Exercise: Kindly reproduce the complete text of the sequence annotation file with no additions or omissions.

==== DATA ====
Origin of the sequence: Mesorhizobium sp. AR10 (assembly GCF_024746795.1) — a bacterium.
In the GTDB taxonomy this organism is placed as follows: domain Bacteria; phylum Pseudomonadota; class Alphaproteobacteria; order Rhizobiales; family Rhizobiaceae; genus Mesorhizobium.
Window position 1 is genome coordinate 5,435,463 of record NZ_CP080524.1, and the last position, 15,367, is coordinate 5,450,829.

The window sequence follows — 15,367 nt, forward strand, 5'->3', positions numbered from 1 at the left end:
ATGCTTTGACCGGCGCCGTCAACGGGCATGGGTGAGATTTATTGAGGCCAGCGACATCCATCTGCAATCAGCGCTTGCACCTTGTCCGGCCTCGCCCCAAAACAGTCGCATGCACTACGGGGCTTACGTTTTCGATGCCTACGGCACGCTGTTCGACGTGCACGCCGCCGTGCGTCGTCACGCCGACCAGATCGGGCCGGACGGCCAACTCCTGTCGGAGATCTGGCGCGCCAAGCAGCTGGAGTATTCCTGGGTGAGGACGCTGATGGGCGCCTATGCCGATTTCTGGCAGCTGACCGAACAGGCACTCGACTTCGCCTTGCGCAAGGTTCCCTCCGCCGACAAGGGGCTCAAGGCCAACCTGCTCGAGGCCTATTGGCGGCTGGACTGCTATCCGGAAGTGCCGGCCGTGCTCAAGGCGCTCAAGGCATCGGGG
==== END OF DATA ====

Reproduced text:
Origin of the sequence: Mesorhizobium sp. AR10 (assembly GCF_024746795.1) — a bacterium.
In the GTDB taxonomy this organism is placed as follows: domain Bacteria; phylum Pseudomonadota; class Alphaproteobacteria; order Rhizobiales; family Rhizobiaceae; genus Mesorhizobium.
Window position 1 is genome coordinate 5,435,463 of record NZ_CP080524.1, and the last position, 15,367, is coordinate 5,450,829.

The window sequence follows — 15,367 nt, forward strand, 5'->3', positions numbered from 1 at the left end:
ATGCTTTGACCGGCGCCGTCAACGGGCATGGGTGAGATTTATTGAGGCCAGCGACATCCATCTGCAATCAGCGCTTGCACCTTGTCCGGCCTCGCCCCAAAACAGTCGCATGCACTACGGGGCTTACGTTTTCGATGCCTACGGCACGCTGTTCGACGTGCACGCCGCCGTGCGTCGTCACGCCGACCAGATCGGGCCGGACGGCCAACTCCTGTCGGAGATCTGGCGCGCCAAGCAGCTGGAGTATTCCTGGGTGAGGACGCTGATGGGCGCCTATGCCGATTTCTGGCAGCTGACCGAACAGGCACTCGACTTCGCCTTGCGCAAGGTTCCCTCCGCCGACAAGGGGCTCAAGGCCAACCTGCTCGAGGCCTATTGGCGGCTGGACTGCTATCCGGAAGTGCCGGCCGTGCTCAAGGCGCTCAAGGCATCGGGG